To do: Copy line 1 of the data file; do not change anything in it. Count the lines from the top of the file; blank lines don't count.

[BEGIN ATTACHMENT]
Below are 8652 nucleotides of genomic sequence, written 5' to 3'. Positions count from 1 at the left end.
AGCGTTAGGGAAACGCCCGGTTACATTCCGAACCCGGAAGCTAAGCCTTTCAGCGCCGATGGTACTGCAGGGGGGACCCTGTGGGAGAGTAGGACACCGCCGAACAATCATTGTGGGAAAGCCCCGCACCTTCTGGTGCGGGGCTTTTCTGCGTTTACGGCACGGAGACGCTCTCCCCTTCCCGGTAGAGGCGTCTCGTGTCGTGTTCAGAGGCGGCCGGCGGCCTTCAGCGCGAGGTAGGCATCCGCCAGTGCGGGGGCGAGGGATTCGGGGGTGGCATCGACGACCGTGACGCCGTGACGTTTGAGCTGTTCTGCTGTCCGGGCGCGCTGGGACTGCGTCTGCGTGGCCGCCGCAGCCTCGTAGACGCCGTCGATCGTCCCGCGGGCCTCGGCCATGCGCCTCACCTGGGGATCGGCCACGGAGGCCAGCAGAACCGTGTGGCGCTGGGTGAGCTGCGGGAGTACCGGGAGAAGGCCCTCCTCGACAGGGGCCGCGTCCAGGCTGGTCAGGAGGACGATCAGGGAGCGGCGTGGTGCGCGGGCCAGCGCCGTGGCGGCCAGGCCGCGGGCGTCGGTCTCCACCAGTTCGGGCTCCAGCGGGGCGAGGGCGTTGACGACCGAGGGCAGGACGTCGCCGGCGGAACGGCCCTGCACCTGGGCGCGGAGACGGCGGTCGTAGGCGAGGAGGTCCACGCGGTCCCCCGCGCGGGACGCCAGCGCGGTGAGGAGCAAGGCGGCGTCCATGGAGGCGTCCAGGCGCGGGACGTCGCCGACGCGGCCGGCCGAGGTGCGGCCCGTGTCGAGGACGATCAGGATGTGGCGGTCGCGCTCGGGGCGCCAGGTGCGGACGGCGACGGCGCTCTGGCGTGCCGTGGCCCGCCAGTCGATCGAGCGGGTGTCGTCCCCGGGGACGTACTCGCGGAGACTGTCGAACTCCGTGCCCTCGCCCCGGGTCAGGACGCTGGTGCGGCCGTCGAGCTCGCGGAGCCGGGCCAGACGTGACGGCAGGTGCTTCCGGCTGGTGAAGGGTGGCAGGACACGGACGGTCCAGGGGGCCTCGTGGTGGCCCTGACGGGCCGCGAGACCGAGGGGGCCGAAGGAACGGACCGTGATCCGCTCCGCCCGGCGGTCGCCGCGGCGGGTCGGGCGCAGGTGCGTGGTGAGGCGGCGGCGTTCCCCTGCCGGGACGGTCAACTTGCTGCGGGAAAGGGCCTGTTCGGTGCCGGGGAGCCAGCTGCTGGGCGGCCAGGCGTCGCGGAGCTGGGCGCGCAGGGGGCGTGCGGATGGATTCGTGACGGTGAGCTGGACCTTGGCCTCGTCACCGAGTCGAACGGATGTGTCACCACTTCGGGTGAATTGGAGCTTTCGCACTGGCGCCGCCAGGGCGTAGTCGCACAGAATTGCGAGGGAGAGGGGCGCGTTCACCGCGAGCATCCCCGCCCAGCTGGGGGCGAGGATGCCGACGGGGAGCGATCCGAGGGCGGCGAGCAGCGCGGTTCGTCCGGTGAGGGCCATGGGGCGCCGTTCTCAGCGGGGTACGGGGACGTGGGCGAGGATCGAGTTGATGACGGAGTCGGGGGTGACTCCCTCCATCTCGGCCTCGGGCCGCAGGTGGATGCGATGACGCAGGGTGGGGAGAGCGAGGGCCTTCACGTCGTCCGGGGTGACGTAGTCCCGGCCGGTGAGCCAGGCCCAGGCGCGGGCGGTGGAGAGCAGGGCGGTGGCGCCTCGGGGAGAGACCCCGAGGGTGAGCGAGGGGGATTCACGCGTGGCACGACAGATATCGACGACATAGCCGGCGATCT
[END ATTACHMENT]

Below are 8652 nucleotides of genomic sequence, written 5' to 3'. Positions count from 1 at the left end.